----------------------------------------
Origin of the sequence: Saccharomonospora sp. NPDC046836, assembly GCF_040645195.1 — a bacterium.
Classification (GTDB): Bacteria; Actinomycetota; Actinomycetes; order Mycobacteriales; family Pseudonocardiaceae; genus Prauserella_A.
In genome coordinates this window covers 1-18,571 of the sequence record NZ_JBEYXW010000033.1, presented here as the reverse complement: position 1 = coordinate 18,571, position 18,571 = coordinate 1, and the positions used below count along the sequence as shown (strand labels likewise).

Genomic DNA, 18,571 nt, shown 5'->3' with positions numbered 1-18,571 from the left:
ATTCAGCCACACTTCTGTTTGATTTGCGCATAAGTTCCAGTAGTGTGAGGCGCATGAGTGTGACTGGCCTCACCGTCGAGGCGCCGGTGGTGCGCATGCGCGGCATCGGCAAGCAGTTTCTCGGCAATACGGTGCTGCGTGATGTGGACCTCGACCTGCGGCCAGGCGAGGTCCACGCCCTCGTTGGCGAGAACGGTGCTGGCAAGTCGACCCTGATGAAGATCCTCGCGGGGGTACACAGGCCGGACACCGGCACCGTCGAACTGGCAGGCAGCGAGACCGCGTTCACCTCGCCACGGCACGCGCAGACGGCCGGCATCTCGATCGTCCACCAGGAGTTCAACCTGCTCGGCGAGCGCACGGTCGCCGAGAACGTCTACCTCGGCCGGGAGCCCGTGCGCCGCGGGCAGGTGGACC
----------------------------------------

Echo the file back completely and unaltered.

Origin of the sequence: Saccharomonospora sp. NPDC046836, assembly GCF_040645195.1 — a bacterium.
Classification (GTDB): Bacteria; Actinomycetota; Actinomycetes; order Mycobacteriales; family Pseudonocardiaceae; genus Prauserella_A.
In genome coordinates this window covers 1-18,571 of the sequence record NZ_JBEYXW010000033.1, presented here as the reverse complement: position 1 = coordinate 18,571, position 18,571 = coordinate 1, and the positions used below count along the sequence as shown (strand labels likewise).

Genomic DNA, 18,571 nt, shown 5'->3' with positions numbered 1-18,571 from the left:
ATTCAGCCACACTTCTGTTTGATTTGCGCATAAGTTCCAGTAGTGTGAGGCGCATGAGTGTGACTGGCCTCACCGTCGAGGCGCCGGTGGTGCGCATGCGCGGCATCGGCAAGCAGTTTCTCGGCAATACGGTGCTGCGTGATGTGGACCTCGACCTGCGGCCAGGCGAGGTCCACGCCCTCGTTGGCGAGAACGGTGCTGGCAAGTCGACCCTGATGAAGATCCTCGCGGGGGTACACAGGCCGGACACCGGCACCGTCGAACTGGCAGGCAGCGAGACCGCGTTCACCTCGCCACGGCACGCGCAGACGGCCGGCATCTCGATCGTCCACCAGGAGTTCAACCTGCTCGGCGAGCGCACGGTCGCCGAGAACGTCTACCTCGGCCGGGAGCCCGTGCGCCGCGGGCAGGTGGACC